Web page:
Double Belonging: Theologian Reveals How Buddhism Helped Him Rediscover Mysteries of Christian Faith
Fox, Thomas C., National Catholic Reporter
Paul F. Knitter, author of Without Buddha I Could Not Be a Christian, is Paul Tillich Professor of Theology, World Religions and Culture at Union Theological Seminary in New York City. He is a leading advocate of globally responsible interreligious dialogue and author of more than 10 books on the subject. In this, his newest book, he writes very personally, sharing his struggles with his Christian faith while relating how his study of Buddhism--and his own Zen practice--has helped him through this struggle.
NCR readers familiar with Buddhism or other Eastern practices and religions will find this book both refreshing and rewarding. It is unusual for a Catholic theologian to write as personally as Knitter has done in this book. I spoke with him recently about his Catholic faith and the Buddhist thought and practice that have entered into his thinking and life as he has worked in the field of interreligious dialogue.
Fox: Do you consider yourself to be a Christian?
Knitter: Oh, I definitely do. I was born a Catholic in Chicago, grew up and entered the seminary. I consider myself to be a Christian, especially in its Roman Catholic form.
Would you say that you're a Buddhist Catholic or a Catholic Buddhist?
Definitely the noun is Catholic or Christian; the adjective is Buddhist. My primary identity is Christian.
As a Catholic theologian, what is your relationship officially with the church?
I think I'm a pretty reputable member of the Catholic Theological Society of America. I'm a practicing Catholic. My relationship with the church is, as far as I can judge, good.
To be straightforward and honest, I have received some general admonitions from Pope Benedict when he was Cardinal Joseph Ratzinger. In a book on dealing with other religions, he mentioned me as one of the people who represent a tendency that could easily slip into relativism. I'm working in an area that is quite controversial, namely how Christianity can understand itself in the light of other religions.
In your book you speak of "double belonging." Just what does that mean?
Double belonging is being talked about more and more now, both in the theological academy and in the area of Christian spirituality. I think it's the term that is used when more and more people are finding that they can be genuinely nourished by more than one religious tradition, by more than their home tradition or their native tradition.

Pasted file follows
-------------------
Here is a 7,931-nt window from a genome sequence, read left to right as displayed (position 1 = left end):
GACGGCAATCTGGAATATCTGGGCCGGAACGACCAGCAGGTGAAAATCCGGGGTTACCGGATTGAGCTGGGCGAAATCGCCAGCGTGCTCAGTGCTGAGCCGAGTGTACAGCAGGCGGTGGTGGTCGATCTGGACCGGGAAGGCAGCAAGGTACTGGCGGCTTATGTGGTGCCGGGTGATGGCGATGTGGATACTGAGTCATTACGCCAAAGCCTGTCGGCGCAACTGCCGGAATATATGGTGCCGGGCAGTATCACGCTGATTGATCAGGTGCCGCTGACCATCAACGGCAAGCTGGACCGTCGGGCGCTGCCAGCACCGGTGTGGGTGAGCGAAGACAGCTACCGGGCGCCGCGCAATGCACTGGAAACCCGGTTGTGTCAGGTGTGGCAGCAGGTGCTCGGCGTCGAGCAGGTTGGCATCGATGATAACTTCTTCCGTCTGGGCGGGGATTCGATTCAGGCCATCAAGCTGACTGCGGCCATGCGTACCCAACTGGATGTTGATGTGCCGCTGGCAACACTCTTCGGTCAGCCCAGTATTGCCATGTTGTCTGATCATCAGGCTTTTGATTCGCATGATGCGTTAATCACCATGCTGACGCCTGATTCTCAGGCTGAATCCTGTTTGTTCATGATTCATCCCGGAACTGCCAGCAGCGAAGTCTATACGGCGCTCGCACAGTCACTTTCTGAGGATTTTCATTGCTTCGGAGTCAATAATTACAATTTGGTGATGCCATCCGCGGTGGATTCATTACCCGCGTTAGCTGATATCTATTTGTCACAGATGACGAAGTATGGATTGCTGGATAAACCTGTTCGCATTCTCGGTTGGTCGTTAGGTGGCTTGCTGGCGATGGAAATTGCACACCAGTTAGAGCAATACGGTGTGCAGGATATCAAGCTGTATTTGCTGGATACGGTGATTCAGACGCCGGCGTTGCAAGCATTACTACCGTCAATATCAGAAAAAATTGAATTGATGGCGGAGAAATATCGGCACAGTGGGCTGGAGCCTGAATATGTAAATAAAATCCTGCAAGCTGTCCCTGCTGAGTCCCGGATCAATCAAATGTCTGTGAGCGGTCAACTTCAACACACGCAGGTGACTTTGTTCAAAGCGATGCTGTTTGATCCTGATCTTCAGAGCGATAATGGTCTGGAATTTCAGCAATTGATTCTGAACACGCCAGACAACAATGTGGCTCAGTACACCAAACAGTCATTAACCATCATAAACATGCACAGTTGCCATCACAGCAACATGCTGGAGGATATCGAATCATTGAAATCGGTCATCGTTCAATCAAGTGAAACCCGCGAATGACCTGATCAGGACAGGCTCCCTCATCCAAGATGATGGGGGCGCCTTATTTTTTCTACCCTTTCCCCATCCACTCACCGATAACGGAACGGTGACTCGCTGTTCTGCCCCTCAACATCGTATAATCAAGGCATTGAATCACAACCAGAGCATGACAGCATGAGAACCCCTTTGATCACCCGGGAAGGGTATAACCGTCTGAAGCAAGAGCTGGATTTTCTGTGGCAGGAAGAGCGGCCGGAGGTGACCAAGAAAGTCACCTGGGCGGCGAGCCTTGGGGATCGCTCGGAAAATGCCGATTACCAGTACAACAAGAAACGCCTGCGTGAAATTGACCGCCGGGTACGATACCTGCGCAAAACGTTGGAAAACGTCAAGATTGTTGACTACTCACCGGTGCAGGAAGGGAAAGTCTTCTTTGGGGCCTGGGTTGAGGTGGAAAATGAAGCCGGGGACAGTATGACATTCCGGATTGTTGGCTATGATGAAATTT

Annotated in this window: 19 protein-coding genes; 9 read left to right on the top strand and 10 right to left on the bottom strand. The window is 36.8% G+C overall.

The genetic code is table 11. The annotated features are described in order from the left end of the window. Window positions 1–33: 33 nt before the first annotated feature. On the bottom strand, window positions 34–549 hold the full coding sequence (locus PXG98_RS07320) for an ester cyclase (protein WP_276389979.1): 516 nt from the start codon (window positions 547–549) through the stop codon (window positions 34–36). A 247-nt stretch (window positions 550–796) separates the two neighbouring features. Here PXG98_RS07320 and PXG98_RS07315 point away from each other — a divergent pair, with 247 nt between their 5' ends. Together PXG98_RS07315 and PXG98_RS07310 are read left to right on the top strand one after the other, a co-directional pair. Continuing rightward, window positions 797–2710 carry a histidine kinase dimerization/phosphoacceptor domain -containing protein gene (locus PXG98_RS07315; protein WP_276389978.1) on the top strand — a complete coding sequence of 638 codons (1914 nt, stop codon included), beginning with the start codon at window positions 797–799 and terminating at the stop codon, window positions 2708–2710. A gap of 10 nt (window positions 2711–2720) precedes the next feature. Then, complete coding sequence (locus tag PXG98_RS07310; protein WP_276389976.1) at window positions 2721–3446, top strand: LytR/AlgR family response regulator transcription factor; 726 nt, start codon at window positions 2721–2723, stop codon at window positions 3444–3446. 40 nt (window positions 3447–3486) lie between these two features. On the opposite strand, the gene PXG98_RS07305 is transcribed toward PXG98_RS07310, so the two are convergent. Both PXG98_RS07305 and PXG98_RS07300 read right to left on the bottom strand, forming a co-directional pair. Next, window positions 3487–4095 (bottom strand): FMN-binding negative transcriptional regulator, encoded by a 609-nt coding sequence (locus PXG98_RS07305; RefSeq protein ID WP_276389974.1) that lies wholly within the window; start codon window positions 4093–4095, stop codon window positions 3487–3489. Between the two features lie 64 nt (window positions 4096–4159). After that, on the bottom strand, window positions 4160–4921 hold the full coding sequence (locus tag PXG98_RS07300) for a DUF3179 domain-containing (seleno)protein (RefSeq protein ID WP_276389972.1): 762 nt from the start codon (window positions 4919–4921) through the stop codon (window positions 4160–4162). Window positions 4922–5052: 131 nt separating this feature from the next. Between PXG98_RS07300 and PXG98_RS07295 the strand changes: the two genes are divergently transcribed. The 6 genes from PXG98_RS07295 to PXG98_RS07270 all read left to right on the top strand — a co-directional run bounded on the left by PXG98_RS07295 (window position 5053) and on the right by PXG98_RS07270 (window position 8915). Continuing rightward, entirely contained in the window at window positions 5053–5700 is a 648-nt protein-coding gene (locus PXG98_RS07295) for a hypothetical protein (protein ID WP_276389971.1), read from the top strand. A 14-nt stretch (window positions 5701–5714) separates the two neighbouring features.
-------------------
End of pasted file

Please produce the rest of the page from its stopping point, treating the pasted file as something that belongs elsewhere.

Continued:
How widespread is double belonging?
I wouldn't say it is for general consumption, but in areas of Europe and North America, I think that the number of people who are serious about practicing their faith are finding that some degree of double belonging is becoming more and more a part of their lives.
Why such a broad interest today in Buddhism among Christians?
There's no one answer. In the book, I quote a friend of mine, Fr. Michael O'Halloran, who is formerly a Carthusian monk and now a priest here in the New York archdiocese. He is also a Zen teacher. Michael once told me that Christianity is long on content but short on method and technique. So I think Buddhism is providing Christians with practices, with techniques, by which they can enter more experientially into the content of what they believe.
What are the needs among Christian believers that you think Buddhism is addressing?
I hope I'm not generalizing here too much, but I think a lot of it has to do with the dissatisfaction that many of us Christians feel with a God who is all out there, a God who is totally other than I, the God who stands outside of me and confronts me. I think we're searching for ways of realizing the mystery of the divine of God in a way in which it is more a part of our very selves.
I think Christians are searching more for a way of experiencing and understanding God in a unitive way, or what I say in the book is a "non-dual way," where God becomes a reality that is certainly different than I am, but is part of my very being. …